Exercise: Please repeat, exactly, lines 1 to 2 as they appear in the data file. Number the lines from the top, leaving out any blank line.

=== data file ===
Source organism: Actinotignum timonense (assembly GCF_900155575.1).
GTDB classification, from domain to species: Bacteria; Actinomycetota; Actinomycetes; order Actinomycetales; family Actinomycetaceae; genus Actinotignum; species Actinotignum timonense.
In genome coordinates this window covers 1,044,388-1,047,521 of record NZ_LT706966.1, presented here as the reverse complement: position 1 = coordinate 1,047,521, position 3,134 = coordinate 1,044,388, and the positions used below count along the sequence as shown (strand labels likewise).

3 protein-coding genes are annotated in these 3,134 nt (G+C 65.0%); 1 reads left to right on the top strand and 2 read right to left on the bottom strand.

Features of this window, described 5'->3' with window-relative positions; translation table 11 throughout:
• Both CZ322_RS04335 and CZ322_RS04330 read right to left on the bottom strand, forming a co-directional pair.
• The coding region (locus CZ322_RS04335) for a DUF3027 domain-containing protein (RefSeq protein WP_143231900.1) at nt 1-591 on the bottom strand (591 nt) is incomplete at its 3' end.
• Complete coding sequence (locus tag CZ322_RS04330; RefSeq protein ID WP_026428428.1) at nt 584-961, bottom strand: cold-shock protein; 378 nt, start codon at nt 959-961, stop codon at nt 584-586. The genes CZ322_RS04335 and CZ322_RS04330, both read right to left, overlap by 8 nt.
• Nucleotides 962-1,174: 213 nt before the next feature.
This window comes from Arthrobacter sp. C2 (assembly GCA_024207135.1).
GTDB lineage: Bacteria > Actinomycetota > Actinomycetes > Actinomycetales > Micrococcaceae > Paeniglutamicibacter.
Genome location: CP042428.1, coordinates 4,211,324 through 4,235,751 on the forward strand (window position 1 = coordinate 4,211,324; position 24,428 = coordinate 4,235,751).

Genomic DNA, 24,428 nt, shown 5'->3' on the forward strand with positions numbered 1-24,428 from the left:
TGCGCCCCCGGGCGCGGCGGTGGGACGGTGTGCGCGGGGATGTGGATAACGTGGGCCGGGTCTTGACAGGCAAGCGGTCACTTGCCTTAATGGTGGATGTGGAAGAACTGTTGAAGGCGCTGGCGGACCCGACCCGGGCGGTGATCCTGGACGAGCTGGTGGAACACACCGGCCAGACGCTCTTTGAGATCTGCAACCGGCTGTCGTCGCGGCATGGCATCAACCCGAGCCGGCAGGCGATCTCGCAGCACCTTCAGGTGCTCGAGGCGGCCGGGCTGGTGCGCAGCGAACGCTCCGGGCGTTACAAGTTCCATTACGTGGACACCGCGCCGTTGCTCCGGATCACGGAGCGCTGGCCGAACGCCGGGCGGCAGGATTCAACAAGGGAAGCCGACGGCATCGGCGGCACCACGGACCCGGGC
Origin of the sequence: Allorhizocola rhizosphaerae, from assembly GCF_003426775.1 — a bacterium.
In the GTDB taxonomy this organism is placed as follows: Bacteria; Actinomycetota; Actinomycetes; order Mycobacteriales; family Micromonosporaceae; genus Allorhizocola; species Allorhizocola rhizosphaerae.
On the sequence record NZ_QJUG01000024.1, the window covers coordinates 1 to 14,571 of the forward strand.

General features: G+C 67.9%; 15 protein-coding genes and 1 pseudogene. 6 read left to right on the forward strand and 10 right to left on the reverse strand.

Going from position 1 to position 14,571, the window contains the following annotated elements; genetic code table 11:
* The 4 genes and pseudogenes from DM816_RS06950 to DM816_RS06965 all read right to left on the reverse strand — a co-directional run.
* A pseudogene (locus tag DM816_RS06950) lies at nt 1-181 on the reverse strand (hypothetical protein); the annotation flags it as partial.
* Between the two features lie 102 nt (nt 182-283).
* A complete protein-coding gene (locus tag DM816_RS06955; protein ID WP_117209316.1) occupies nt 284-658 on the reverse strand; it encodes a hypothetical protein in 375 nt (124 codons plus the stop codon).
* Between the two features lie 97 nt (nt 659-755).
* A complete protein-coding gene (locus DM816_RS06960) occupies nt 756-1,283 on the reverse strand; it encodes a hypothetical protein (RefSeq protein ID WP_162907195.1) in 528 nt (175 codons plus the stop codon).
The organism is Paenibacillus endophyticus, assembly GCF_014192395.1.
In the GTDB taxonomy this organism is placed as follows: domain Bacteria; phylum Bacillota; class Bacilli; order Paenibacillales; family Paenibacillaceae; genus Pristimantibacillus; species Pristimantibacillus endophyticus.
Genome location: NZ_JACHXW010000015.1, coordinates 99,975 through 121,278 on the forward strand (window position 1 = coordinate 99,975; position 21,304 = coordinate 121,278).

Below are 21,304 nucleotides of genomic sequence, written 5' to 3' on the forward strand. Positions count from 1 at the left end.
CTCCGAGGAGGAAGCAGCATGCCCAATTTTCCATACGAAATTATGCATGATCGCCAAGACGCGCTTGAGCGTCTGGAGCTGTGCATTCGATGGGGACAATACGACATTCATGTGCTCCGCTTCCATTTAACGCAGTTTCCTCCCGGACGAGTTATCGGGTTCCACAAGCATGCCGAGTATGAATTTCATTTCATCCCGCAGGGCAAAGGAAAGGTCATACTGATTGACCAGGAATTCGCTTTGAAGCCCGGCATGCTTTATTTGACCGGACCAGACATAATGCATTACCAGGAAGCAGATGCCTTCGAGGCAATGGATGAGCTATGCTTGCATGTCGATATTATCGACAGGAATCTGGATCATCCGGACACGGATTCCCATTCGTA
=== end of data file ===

Source organism: Actinotignum timonense (assembly GCF_900155575.1).
GTDB classification, from domain to species: Bacteria; Actinomycetota; Actinomycetes; order Actinomycetales; family Actinomycetaceae; genus Actinotignum; species Actinotignum timonense.